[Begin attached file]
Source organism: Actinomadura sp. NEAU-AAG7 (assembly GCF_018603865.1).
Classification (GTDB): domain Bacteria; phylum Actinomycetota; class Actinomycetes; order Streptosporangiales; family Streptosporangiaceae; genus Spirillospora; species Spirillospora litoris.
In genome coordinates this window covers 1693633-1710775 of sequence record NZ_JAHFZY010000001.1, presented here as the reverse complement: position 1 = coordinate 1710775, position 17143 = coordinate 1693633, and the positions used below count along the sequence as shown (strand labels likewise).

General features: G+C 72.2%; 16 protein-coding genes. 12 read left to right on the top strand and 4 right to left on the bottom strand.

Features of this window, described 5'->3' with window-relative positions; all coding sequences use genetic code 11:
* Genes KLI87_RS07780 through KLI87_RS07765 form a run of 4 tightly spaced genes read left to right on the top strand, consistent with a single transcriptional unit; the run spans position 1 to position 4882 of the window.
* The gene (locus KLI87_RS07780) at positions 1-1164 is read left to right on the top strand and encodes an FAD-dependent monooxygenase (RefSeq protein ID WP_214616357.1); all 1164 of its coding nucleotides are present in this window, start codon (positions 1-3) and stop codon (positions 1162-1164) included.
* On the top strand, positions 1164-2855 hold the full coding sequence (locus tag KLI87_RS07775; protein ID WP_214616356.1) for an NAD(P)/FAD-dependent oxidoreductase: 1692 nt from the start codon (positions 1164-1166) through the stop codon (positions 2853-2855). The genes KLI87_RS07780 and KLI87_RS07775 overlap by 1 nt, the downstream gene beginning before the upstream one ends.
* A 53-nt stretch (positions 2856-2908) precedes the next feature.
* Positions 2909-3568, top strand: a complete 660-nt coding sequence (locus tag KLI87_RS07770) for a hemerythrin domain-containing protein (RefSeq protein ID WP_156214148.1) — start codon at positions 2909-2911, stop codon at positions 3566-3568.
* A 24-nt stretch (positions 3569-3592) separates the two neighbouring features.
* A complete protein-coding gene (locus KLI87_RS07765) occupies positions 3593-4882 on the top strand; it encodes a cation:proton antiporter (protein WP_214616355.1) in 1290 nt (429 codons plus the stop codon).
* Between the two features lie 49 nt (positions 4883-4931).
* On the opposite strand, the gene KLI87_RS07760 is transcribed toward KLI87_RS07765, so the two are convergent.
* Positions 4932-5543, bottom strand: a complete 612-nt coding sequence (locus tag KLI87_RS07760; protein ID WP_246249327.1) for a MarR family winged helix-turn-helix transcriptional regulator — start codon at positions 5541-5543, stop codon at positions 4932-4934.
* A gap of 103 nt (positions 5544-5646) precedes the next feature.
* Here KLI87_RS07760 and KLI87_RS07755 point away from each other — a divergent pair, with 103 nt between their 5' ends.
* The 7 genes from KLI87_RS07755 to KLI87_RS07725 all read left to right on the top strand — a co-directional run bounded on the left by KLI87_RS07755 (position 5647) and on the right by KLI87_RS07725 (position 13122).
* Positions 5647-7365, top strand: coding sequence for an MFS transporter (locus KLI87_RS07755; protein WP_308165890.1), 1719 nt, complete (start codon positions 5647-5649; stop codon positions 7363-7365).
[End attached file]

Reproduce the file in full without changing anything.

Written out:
Source organism: Actinomadura sp. NEAU-AAG7 (assembly GCF_018603865.1).
Classification (GTDB): domain Bacteria; phylum Actinomycetota; class Actinomycetes; order Streptosporangiales; family Streptosporangiaceae; genus Spirillospora; species Spirillospora litoris.
In genome coordinates this window covers 1693633-1710775 of sequence record NZ_JAHFZY010000001.1, presented here as the reverse complement: position 1 = coordinate 1710775, position 17143 = coordinate 1693633, and the positions used below count along the sequence as shown (strand labels likewise).

General features: G+C 72.2%; 16 protein-coding genes. 12 read left to right on the top strand and 4 right to left on the bottom strand.

Features of this window, described 5'->3' with window-relative positions; all coding sequences use genetic code 11:
* Genes KLI87_RS07780 through KLI87_RS07765 form a run of 4 tightly spaced genes read left to right on the top strand, consistent with a single transcriptional unit; the run spans position 1 to position 4882 of the window.
* The gene (locus KLI87_RS07780) at positions 1-1164 is read left to right on the top strand and encodes an FAD-dependent monooxygenase (RefSeq protein ID WP_214616357.1); all 1164 of its coding nucleotides are present in this window, start codon (positions 1-3) and stop codon (positions 1162-1164) included.
* On the top strand, positions 1164-2855 hold the full coding sequence (locus tag KLI87_RS07775; protein ID WP_214616356.1) for an NAD(P)/FAD-dependent oxidoreductase: 1692 nt from the start codon (positions 1164-1166) through the stop codon (positions 2853-2855). The genes KLI87_RS07780 and KLI87_RS07775 overlap by 1 nt, the downstream gene beginning before the upstream one ends.
* A 53-nt stretch (positions 2856-2908) precedes the next feature.
* Positions 2909-3568, top strand: a complete 660-nt coding sequence (locus tag KLI87_RS07770) for a hemerythrin domain-containing protein (RefSeq protein ID WP_156214148.1) — start codon at positions 2909-2911, stop codon at positions 3566-3568.
* A 24-nt stretch (positions 3569-3592) separates the two neighbouring features.
* A complete protein-coding gene (locus KLI87_RS07765) occupies positions 3593-4882 on the top strand; it encodes a cation:proton antiporter (protein WP_214616355.1) in 1290 nt (429 codons plus the stop codon).
* Between the two features lie 49 nt (positions 4883-4931).
* On the opposite strand, the gene KLI87_RS07760 is transcribed toward KLI87_RS07765, so the two are convergent.
* Positions 4932-5543, bottom strand: a complete 612-nt coding sequence (locus tag KLI87_RS07760; protein ID WP_246249327.1) for a MarR family winged helix-turn-helix transcriptional regulator — start codon at positions 5541-5543, stop codon at positions 4932-4934.
* A gap of 103 nt (positions 5544-5646) precedes the next feature.
* Here KLI87_RS07760 and KLI87_RS07755 point away from each other — a divergent pair, with 103 nt between their 5' ends.
* The 7 genes from KLI87_RS07755 to KLI87_RS07725 all read left to right on the top strand — a co-directional run bounded on the left by KLI87_RS07755 (position 5647) and on the right by KLI87_RS07725 (position 13122).
* Positions 5647-7365, top strand: coding sequence for an MFS transporter (locus KLI87_RS07755; protein WP_308165890.1), 1719 nt, complete (start codon positions 5647-5649; stop codon positions 7363-7365).